The Aftermath of Miscarriage

Robin Marantz Henig is to be congratulated on her sensitive, informative article on the mysteries of miscarriage {Cover, July 10}. As she points out, a woman who has experienced miscarriage will usually spare no expense to diagnose and correct the problem. There are less expensive ways, however, of initially detecting a hormonal problem than a $250 blood test. Women who suffer from infertility are encouraged to chart their fertility cycle in order to find the best time in the cycle to achieve pregnancy; this can be just as important for the woman who miscarries.

The article also draws attention to the effects of chlamydia, "which has reached epidemic proportions." Women need to do more to protect their own fertility from puberty onward. By and large, this message is not reaching adolescent women. Someone who begins sexual activity in middle adolescence is likely to have multiple sexual partners before marriage, which increases the risk of both chlamydia and immunological problems in the later reproductive years. Mary Shivanandan Certified Family Life Educator National Council on Family Relations Bethesda Miscarriage doesn't always happen in the first trimester of pregnancy. The results are so much more than a feeling of frustration, and the prospect of a future pregnancy doesn't necessarily bring dread.

I lost my twin babies during the fourth month of a fragile and precious pregnancy achieved after nine years of infertility and multiple high-tech interventions. The exquisite sadness of delivering my too-tiny babies, who will never know the beauty of a Mozart piano concerto or the wonder of fireflies on a warm summer evening, pierces my heart every day. Miscarriage is the death of a loved child.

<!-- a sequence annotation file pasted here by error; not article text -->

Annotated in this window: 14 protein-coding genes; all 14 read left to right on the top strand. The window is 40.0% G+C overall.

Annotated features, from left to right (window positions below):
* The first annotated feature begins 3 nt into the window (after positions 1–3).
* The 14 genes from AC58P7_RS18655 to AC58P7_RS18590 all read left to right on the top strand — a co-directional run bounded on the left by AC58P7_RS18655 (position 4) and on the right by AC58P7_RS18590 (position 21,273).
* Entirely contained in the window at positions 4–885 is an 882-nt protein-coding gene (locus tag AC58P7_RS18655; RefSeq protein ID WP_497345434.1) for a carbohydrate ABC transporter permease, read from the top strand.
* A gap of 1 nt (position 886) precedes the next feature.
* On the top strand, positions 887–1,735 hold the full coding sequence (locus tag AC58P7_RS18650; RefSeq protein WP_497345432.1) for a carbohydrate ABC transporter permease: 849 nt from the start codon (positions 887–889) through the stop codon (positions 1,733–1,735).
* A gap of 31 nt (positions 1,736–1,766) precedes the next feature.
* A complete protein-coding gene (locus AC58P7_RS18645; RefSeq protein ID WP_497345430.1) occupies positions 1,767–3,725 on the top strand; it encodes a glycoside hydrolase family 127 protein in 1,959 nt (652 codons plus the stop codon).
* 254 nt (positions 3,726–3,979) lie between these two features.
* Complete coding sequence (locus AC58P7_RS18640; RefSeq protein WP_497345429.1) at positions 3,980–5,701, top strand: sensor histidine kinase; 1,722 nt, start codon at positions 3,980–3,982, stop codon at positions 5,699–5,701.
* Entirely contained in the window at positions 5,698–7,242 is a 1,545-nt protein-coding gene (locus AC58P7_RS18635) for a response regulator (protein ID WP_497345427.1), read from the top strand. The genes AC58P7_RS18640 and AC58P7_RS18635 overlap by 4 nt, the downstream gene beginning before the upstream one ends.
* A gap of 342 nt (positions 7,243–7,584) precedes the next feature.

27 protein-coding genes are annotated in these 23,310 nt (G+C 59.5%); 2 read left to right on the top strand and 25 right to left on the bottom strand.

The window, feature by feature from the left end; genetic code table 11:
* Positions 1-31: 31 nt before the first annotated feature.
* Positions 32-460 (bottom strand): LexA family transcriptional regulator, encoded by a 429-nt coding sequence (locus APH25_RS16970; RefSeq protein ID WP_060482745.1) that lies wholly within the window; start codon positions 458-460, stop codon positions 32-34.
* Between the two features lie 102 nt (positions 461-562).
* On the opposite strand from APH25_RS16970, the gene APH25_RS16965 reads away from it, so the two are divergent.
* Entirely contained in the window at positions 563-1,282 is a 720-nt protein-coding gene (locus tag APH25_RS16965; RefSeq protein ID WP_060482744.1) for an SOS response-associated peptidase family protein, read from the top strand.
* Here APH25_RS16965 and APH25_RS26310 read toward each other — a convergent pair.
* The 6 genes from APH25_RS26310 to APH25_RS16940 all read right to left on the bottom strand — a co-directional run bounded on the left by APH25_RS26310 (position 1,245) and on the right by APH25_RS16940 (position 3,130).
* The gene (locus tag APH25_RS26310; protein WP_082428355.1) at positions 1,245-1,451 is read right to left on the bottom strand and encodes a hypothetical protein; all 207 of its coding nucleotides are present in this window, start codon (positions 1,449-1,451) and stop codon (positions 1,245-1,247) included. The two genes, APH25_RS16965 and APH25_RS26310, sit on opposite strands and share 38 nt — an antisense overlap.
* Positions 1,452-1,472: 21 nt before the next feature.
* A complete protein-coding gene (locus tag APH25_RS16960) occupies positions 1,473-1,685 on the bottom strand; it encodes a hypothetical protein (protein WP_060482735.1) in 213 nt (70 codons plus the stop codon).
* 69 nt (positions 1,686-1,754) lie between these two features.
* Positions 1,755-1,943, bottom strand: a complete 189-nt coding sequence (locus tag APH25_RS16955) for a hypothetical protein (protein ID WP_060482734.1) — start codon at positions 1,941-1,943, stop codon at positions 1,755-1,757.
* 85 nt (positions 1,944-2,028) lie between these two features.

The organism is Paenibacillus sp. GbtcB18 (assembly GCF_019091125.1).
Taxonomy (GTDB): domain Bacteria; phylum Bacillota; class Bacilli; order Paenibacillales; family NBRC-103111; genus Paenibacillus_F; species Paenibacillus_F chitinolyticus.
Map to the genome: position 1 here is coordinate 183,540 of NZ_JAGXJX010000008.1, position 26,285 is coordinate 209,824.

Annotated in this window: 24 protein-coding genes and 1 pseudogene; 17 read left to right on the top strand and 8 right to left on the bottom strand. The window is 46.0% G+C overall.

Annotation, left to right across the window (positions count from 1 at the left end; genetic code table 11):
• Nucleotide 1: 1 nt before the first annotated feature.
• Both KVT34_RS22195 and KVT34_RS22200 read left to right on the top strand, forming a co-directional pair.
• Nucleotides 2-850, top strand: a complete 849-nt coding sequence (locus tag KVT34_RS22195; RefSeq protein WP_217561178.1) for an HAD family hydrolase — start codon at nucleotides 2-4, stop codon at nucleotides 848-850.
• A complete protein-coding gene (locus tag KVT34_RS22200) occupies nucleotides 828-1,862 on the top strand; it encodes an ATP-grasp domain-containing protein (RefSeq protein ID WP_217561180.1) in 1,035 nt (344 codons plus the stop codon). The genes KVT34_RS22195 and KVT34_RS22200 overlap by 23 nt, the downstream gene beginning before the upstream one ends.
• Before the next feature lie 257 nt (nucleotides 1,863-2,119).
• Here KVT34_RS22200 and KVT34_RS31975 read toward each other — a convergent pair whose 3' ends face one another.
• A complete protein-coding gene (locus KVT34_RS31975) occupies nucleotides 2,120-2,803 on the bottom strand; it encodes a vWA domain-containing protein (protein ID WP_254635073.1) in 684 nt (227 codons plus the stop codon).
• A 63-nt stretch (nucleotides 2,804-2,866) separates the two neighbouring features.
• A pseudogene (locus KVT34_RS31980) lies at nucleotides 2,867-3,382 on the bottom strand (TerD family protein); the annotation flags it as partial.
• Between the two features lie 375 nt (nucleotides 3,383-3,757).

I would treasure, not dread, another pregnancy. But despite the optimistic statistics and examples in your article, not all miscarriage stories have happy endings. Rosemarie Sweeney Bethesda The article on miscarriage -- involuntary abortion -- throws dramatic light on the administration's "no research on fetal tissue" policy. Clearly, as the medical world has always known, aborted fetuses are not the only source of fetal tissue -- tissue that has shown such great promise in the treatment of diseases of the aging. In this time of positive devotion to the benefits of "high tech" and of biological revolution bordering on the miraculous, the policy of walling off fetal-tissue research bears a resemblance to the follies of the Berlin Wall, the Great Wall of China and the Maginot Line, all of which failed in their purpose in the end. Joshua M. Levine Washington Letters intended for publication must be signed and include the writer's home address and home and business telephone numbers. Letters may be edited. Although we are unable to acknowledge all letters, we appreciate the time and value the viewpoints of those who write. Send letters to Health Section, The Washington Post, 1150 15th St. NW, Washington, D.C. 20071.